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Re: problem with dates when using a java calendar object with

From: Dave Cramer <pg(at)fastcrypt(dot)com>
To: Jair da Silva Ferreira Jr <j2(at)amazon(dot)com(dot)br>
Cc: pgsql-jdbc(at)postgresql(dot)org, schabios(at)logi-track(dot)com
Subject: Re: problem with dates when using a java calendar object with
Date: 2004-10-16 15:21:43
Message-ID: 41713C87.7010604@fastcrypt.com (view raw or flat)
Thread:
Lists: pgsql-jdbc
Jair,

When using the newer drivers, did you use setDate( ) with the 
appropriate calendar object ?

If you have test code, can you send it ?

Dave

Jair da Silva Ferreira Jr wrote:

> Hi Dave,
>    Thanks for your reply.
>
> Dave Cramer wrote:
>
>> As Kris already pointed out you can use the calendar specified by the 
>> user now; if you download the development driver.
>
>
>    I have used the following drivers in my test program: 
> pg72jdbc2.jar, pgdev.306.jdbc2.jar and pgdev.306.jdbc3.jar. All of 
> them presented the problem but with different time errors. The test 
> results are above. I am using a DateFormat to print dates. The 
> DateFormat object is appropriately configured for my timezone and 
> calendar. Any other ideas? :-)
>
> Using driver: pg72jdbc2.jar
> date (0) inserted: 16/10/04 00:00
> date (1) inserted: 16/10/04 23:59
> date (2) inserted: 16/10/04 08:00
> date (3) inserted: 16/10/04 19:00
> date (0) loaded: 15/10/04 17:00
> date (1) loaded: 16/10/04 17:00
> date (2) loaded: 15/10/04 17:00
> date (3) loaded: 16/10/04 17:00
>
> Using driver: pgdev.306.jdbc2.jar
> date (0) inserted: 16/10/04 00:00
> date (1) inserted: 16/10/04 23:59
> date (2) inserted: 16/10/04 08:00
> date (3) inserted: 16/10/04 19:00
> date (0) loaded: 15/10/04 10:00
> date (1) loaded: 16/10/04 10:00
> date (2) loaded: 15/10/04 10:00
> date (3) loaded: 16/10/04 10:00
>
> Using driver: pgdev.306.jdbc3.jar
> date (0) inserted: 16/10/04 00:00
> date (1) inserted: 16/10/04 23:59
> date (2) inserted: 16/10/04 08:00
> date (3) inserted: 16/10/04 19:00
> date (0) loaded: 15/10/04 10:00
> date (1) loaded: 16/10/04 10:00
> date (2) loaded: 15/10/04 10:00
> date (3) loaded: 16/10/04 10:00
>
> Thanks,
>    Jair Jr
>
>>
>> Dave
>>
>> Jair da Silva Ferreira Jr wrote:
>>
>>> Hi Markus,
>>>    Thank you very much for your reply.
>>>
>>> Markus Schaber wrote:
>>>
>>>> Hi, Jair,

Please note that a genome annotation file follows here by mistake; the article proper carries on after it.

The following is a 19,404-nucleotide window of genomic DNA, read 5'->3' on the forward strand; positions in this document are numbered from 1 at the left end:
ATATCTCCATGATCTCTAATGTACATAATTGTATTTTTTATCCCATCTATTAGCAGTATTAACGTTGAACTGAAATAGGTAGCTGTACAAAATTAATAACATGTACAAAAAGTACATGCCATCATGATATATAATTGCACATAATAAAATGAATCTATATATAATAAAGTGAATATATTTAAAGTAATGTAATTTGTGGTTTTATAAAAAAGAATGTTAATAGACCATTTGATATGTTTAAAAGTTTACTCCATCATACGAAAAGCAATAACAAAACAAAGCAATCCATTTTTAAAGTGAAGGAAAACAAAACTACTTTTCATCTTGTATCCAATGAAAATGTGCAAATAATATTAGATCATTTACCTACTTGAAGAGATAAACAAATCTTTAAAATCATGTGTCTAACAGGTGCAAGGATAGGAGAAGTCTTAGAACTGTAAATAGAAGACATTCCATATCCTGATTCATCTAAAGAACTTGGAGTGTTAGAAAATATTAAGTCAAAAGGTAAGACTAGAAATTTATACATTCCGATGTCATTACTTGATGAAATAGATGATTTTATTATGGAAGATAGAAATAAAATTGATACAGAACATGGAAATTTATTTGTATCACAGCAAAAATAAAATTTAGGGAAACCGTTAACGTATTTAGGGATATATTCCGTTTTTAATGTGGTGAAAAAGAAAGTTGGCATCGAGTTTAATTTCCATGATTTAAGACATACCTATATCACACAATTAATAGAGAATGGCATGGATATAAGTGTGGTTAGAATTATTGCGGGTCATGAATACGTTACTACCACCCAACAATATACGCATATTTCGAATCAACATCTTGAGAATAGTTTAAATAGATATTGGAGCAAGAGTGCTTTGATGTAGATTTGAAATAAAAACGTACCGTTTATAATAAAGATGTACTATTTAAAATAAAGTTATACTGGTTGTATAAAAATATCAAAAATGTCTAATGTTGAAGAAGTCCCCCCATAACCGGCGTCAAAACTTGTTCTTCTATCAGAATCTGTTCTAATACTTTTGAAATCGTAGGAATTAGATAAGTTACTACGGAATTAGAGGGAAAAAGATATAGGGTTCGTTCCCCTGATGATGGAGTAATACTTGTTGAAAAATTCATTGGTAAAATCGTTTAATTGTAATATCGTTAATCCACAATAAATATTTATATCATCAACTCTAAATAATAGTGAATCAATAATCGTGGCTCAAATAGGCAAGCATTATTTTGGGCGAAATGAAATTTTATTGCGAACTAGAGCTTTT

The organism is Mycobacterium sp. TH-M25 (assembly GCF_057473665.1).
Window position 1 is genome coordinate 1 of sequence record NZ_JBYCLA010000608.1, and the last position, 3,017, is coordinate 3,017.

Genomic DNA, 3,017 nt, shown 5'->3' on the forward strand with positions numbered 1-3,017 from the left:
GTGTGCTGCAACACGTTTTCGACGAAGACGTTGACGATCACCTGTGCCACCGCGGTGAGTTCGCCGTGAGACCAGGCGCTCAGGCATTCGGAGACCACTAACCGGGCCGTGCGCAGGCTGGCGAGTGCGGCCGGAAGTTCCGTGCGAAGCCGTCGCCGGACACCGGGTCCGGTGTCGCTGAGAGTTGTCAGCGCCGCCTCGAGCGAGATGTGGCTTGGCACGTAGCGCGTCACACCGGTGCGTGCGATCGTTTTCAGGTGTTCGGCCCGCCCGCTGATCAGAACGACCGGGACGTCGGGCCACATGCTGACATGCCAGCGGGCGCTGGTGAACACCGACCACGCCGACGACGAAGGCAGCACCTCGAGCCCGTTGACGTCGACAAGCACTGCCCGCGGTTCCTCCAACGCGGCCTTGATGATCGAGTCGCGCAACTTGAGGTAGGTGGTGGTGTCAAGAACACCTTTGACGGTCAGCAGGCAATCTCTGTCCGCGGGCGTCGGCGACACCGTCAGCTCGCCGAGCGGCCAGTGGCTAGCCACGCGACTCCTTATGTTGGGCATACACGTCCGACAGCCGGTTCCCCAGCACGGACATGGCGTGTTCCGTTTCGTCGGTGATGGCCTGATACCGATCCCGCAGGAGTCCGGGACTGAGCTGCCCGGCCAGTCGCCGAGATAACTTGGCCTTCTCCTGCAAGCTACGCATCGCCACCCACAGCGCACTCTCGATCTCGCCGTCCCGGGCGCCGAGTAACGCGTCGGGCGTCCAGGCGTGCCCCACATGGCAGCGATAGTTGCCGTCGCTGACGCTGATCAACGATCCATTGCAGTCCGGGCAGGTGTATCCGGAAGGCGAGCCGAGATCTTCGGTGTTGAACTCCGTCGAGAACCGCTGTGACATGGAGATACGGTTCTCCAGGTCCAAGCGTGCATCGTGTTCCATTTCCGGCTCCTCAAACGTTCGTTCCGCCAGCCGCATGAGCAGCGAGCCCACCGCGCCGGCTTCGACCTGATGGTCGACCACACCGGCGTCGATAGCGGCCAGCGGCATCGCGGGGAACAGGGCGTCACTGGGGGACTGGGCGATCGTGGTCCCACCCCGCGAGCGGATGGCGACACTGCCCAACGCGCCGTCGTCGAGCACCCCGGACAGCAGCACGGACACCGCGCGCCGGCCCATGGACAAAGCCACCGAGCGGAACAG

>>>>
>>>> On Thu, 14 Oct 2004 11:41:21 -0300
>>>> Jair da Silva Ferreira Jr <j2(at)amazon(dot)com(dot)br> wrote:
>>>>
>>>>  
>>>>
>>>>> My test table definition is: create table date_test (d date)
>>>>> As you can see it is a date type, so there's no time zone 
>>>>> information on it.
>>>>> Do you think that the date not having time zone information is the 
>>>>> source of the problem? If yes, what time zone should I use so that 
>>>>> dates are correctly inserted and selected? UTC time zone? The 
>>>>> default JVM timezone?
>>>>>   
>>>>
>>>>
>>>>
>>>>
>>>> It is possible that this is the source of your problem.
>>>>
>>>> Table columns with time zone always remember the time zone of the 
>>>> dates
>>>> stored, while the table columns without time zone convert your date to
>>>> UTC and forget the original time zone.
>>>>
>>>> This had to be changed at postgres level. Just test whether manually
>>>> inserting dates (e. G. via psql) and then re-reading works.
>>>>  
>>>>
>>>    I inserted dates via pgsql and selected them via Java and the 
>>> problem remains. I keep getting wrong days in my date. I think the 
>>> JDBC driver is somehow considering the current jvm timezone to 
>>> calculate dates. I think this is wrong because I am providing a 
>>> user-defined Calendar exactly not to use the jvm default.
>>>    I analysed the AbstractJdbc2Statement.java and 
>>> AbstractJdbc2ResultSet.java source code and I noticed that the 
>>> driver transforms the date in a String and them inserts it into the 
>>> database. Maybe the problem is how the String is being generated. I 
>>> think the best solution is to use a java.text.DateFormat object with 
>>> the calendar specified by the user set on it. This DateFormat object 
>>> could be used to both insert and select the date value from the 
>>> database because it has a format(Date) and parse(Date) method. What 
>>> do you think?
>>>
>>> Thanks,
>>>    Jair Jr
>>>
>>>
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>>
>
>
>
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>

-- 
Dave Cramer
www.postgresintl.com
519 939 0336
ICQ#14675561


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